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Re: if vs. when vs. and: style question

From: Pascal J. Bourguignon
Subject: Re: if vs. when vs. and: style question
Date: Sat, 28 Mar 2015 13:47:24 +0100
User-agent: Gnus/5.13 (Gnus v5.13) Emacs/24.3 (gnu/linux)

Rusi <> writes:

> On Saturday, March 28, 2015 at 4:32:46 AM UTC+5:30, Pascal J. Bourguignon 
> wrote:
>> Emanuel Berg  writes:
>> > Hey... Why don't you Unicode and FP lovers do a new
>> > editor called "Uhacs" (for Unicode, Haskell, and
>> > Emacs) - the best thing with this editor is the
>> > development time, which is actually zero. Because when
>> > you start working on it, the result is a side-effect,
>> > which is intolerable by definition, so you have to
>> > stop :) Wait... oups, I did it again! But that joke
>> > wasn't rude, was it? Rather, it is funny because it is
>> > true :)
>> Well, yes and no.
>> That is, you can make the joke about purely functional systems running
>> on Von Neuman archiectures, where anything is done only with side
>> effects.
> "Functional" has been a rather moving target in the last 50 years:
> Recently came across this interview of John McCarthy
> In the 1st question he says he learnt functional programming from Backus'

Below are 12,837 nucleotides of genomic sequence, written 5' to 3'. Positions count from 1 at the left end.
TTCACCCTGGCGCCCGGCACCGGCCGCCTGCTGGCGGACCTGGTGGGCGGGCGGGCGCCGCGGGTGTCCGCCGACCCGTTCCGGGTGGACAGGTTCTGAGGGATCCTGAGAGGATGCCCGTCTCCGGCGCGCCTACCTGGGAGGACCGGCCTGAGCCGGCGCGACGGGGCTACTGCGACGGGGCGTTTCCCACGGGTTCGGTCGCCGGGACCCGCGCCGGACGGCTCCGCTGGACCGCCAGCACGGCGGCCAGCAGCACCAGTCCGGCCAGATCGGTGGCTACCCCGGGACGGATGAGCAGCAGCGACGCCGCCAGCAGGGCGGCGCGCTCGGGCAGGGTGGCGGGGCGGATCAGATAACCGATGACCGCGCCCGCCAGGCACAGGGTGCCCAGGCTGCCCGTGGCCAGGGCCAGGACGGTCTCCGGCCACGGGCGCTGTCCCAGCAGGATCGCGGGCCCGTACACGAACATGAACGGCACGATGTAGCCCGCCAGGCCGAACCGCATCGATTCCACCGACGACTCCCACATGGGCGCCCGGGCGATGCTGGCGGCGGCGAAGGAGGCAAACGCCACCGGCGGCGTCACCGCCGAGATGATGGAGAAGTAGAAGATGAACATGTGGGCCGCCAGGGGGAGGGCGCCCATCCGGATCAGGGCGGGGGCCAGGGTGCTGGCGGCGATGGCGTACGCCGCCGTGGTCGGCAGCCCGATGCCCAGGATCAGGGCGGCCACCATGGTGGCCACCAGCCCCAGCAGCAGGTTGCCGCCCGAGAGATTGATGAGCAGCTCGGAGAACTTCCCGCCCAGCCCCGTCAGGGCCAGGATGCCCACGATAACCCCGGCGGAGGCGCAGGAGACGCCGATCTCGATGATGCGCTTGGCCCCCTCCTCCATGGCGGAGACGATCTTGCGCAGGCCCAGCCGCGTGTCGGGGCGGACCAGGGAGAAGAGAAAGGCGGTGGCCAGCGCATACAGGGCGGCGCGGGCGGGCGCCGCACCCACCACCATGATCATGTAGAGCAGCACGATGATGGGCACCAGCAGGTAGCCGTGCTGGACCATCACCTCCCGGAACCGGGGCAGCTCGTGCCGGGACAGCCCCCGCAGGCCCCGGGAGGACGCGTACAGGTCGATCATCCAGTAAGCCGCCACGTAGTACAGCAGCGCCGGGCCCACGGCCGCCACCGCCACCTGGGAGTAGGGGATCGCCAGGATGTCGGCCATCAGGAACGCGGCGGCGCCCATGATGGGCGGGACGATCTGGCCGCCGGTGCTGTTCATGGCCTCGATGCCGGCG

> Fortran. Even to someone who is a bit of an old-timer like myself, this view 
> is amazing.  Younger kids dont even get how shocking is being said here:
> When I mentioned this on the Haskell list someone (only) connected it with
> Backus' Turing award lecture.
> Whereas if one reads the Turing award lecture, clearly Backus is doing 
> penitence
> for the 'sin' of inventing Fortran, 20 years after the invention.
> And yet one needs to admit that in 1957 Fortran was a functional language --
> the very name carries that intention.
> By 1977 that stand needed a very public withdrawal.
> And so in summary:
> In 1957 For(mula Tran(slator) was the (one and only) functional language
> 1960 Lisp
> 60s Lisp+APL
> 70s ML, Also 'theoretical languages' like ISWIM
> 80s Lazy languages FPLs like SASL, KRC, Miranda start appearing
> While the landmark SICP is from 80s, we also have the beginning rumbles saying
> Lisp has retarded the progress of functional programming and CS education
> by 10 years [David Turner, Phil Wadler]
> [Interestingly it appears that in the late 80s McCarthy said Lisp was not
> functional]
> 90s Haskell
> This century: Some unexpected resurgence of Lisp as functional -- CLojure
> I am ready to bet that 20 years from now Haskell wont be regarded as a
> properly functional language.
> Beginning rumbles: Bob Harper's Haskell is exceptionally unsafe
> [Seems to be removed, heres an archive version
> ]

Ah good.  So I guess I can avoid learning Haskell, I'll wait for the
next stable functional language.  In the meantime lisp goes strong as it
has for more than 56 years.  I'll stay with lisp.


__Pascal Bourguignon__       
“The factory of the future will have only two employees, a man and a
dog. The man will be there to feed the dog. The dog will be there to
keep the man from touching the equipment.” -- Carl Bass CEO Autodesk

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